DIALOGUE WITH NIGERIA by Akin Osuntokun
“I have been asked to speak to you all on the topic Nigerian Unity and Nation Building. Under normal circumstances that would have been considered an easy task to undertake. However, given that the circumstances in our times can no longer be considered normal in the light of the level of violence, criminality and divisiveness which is now our daily experience, the undertaking becomes a challenge and a dilemma. There was a time that some of our leaders especially in the military era would glibly tell us that Nigerian unity is non-negotiable. Most people in the present situation we find ourselves will consider such an affirmation not only hollow but clearly now as uninformed and ignorant. This situation would not have arisen five, ten or twenty years ago. So what went wrong and why?”- Professor Anya. O. Anya
Whatever becomes of the spiralling inter-ethnic (mutually assured destruction) cycle of violence in Nigeria, Igangan, Ibarapa in Oyo State, will be remembered as a turning point. Symbolically, Igangan has always been associated with critical phases of Yoruba history. Those familiar with this history will recall that at the institution of the Aare Ona Kakanfo in the sixteenth century, the first title holder of the unique institution was Kokoro Igangan. The warlord was said to hail from Iwoye but my gut feeling is that the coincidence of his name with the ancient town of Igangan was not accidental. The appointment was reserved for the best acclaimed warlord of the day and could be appointed from any part of the empire.
‘It is a title akin to a field marshal, and is conferred upon the greatest soldier and tactician of the day. After installation, the Kakanfo leaves Oyo, the Alaafin’s city for his own domain; it is forbidden that the Kakanfo and the Alaafin live together in the same town. In addition, the Kakanfo is required to wage war against any peoples and territories at the behest of the Alaafin, and is expected to win, or return a corpse’. Like so many cultural innovations, the institution was a testimony to the sophistication of the Oyo Empire. And, ironically, when the empire was going to unravel, the Kakanfo (in the person of Afonja) proved to be its nemesis.
In a manner of speaking and given the rapid political retrogression of Nigeria back into its precolonial ethno national elements, the Yoruba appears to be reliving this history especially in the aspect of securing the realm against external aggression. It is what has given rise to warlordism encapsulated in the Sunday Igboho phenomenon. And we now talk more of charms than bullets as an instrument of prosecuting local wars.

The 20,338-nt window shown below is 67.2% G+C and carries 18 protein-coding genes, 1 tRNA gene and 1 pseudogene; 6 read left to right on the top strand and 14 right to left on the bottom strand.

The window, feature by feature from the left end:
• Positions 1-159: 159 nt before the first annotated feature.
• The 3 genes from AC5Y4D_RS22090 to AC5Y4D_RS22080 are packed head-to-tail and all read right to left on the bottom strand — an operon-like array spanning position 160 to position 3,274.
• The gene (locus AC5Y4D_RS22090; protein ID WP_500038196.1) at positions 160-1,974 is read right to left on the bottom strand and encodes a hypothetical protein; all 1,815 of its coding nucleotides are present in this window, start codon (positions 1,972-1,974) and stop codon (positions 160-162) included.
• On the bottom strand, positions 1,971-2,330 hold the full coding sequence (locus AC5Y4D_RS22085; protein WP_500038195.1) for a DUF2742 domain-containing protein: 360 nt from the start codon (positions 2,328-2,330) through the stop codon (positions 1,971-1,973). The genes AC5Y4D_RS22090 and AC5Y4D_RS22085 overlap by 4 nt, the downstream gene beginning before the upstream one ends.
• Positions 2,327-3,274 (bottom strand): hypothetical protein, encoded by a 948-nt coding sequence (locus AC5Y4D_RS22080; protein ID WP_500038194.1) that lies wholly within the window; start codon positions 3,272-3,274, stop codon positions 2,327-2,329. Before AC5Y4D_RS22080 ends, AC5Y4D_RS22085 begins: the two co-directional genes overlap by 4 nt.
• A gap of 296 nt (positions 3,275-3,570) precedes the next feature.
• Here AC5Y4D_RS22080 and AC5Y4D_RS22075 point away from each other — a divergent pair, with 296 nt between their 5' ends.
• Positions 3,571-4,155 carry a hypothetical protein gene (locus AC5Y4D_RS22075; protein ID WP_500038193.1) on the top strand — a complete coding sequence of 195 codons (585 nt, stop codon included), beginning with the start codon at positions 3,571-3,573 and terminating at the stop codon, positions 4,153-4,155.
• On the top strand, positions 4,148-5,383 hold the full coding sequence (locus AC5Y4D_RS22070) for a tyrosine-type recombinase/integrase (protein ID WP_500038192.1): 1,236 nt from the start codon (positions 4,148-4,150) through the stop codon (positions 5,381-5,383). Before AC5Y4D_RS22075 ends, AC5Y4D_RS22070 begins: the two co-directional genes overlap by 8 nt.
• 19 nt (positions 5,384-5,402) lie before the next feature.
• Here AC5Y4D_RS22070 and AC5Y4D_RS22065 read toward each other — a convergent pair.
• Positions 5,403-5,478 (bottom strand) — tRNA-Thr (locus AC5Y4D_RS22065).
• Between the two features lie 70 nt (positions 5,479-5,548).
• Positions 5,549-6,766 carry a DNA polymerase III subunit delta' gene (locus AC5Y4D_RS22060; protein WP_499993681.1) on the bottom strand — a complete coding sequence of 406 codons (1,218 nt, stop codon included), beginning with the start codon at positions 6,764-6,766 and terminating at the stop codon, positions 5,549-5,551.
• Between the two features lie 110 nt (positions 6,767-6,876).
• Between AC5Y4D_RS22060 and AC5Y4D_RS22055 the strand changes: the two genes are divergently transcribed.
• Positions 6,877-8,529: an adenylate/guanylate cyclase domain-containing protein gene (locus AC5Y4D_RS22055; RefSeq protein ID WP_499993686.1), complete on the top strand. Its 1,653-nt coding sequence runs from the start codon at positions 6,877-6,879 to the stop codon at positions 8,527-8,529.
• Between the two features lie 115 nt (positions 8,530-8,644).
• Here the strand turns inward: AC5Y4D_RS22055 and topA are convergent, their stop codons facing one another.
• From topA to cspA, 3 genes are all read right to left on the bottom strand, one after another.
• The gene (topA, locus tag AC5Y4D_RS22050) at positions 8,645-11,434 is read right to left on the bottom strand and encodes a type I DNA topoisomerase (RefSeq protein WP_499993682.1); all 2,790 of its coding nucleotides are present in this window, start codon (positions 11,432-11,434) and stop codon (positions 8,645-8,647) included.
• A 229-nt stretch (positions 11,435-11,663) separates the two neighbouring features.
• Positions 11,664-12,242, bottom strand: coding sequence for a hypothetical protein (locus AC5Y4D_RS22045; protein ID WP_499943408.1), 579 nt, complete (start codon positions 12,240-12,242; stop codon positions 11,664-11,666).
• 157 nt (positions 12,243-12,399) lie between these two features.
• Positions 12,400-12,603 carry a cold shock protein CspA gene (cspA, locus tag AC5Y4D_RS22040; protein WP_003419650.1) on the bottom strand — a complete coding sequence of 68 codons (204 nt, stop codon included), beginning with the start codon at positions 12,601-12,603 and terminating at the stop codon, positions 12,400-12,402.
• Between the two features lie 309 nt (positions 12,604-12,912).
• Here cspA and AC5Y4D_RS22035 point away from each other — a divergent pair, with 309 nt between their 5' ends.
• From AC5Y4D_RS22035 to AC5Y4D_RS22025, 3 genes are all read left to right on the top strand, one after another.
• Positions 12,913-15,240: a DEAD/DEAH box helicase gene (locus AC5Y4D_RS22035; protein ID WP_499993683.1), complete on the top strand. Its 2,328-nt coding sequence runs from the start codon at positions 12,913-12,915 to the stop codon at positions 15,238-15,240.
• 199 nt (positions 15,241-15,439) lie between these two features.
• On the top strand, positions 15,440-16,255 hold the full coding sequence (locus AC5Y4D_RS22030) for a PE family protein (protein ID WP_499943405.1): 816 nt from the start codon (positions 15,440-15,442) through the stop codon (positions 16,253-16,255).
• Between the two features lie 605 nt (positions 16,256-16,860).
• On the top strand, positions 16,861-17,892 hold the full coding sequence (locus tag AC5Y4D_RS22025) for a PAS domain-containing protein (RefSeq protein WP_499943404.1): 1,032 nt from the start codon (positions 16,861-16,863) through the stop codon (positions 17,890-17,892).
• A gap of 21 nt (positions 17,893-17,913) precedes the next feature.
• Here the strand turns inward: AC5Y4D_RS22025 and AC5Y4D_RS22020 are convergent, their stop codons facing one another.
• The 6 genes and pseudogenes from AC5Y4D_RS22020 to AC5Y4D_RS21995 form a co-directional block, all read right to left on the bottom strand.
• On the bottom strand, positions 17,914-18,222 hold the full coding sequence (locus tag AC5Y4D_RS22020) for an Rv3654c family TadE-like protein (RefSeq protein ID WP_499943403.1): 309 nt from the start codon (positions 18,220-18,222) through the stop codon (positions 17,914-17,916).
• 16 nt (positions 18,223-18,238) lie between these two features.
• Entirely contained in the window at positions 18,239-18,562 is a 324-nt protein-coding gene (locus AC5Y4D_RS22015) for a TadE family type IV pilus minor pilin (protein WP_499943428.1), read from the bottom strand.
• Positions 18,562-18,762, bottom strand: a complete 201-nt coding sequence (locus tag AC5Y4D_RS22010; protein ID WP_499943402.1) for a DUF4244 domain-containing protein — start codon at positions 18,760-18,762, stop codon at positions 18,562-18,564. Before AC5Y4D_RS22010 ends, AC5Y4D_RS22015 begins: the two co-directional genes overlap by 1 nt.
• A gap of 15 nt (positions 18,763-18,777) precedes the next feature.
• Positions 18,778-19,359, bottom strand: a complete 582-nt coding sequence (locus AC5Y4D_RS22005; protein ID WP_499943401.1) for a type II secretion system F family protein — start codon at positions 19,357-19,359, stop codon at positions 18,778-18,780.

In the contemporary experience of the savage humiliation to which the Yoruba have been subjected right in their regional homestead, there is not much that is exceptional about Igangan. What is exceptional was the long imagined retributory response mounted by a counter Yoruba militia spearheaded by Igboho. Hitherto pummelled and stupefied into inaction and self-pity and endlessly betrayed by a conniving (by omission or commission) Nigerian security forces, the response captured the imagination of the Yoruba community and ignited a spirit of militant nationalism. In the circumstance, the Igboho embodied rebellion was a direct consequence of this connivance (running the gamut of wilful neglect and covert complicity) of a compromised Nigerian security establishment.The Alaafin of Oyo recently lamented the futility of seeking the law and order intervention of the Nigerian police into crimes involving the fulani who appeared to enjoy a licence to impunity and would sooner be spared of any penalty regardless the severity of the crime at issue. It was a fraught situation that brought to the fore the legitimate imperative of recourse to self-help and self-defence.
General Theophilus Yakubu Danjuma had captured the moment a few years ago: “The armed forces are not neutral. They collude with the armed bandits that kill people, kill Nigerians. They facilitate their movement. They cover them…If you are depending on the armed forces to stop the killings, you will die one by one,” he said.
“The ethnic cleansing must stop in Taraba State. It must stop in all the states of Nigeria, otherwise Somalia will be a child’s play. I ask everyone of you to be at alert and defend your country, defend your territory, defend your state. You have nowhere else to go,” he further added.
Taking the cue in Igangan, the compound and properties (including several luxury vehicles) of the suspected godfather of the Fulani kidnap-for-ransom-consortium, the Seriki Fulani were torched and burnt down. He was declared persona non grata and banished from the community along with his proteges and sundry field operatives. There was bound to be a reprisal attack and the surprise was that when it came, it caught both the Igboho guerilla army and the regular security forces pants down. More shocking was the disproportionate scale of the violence, in magnitude and sheer savagery, reminiscent of the Fulani militia campaign of terror and pacification in the Middle Belt region. Obadiah Mailafia sounded the early warning system.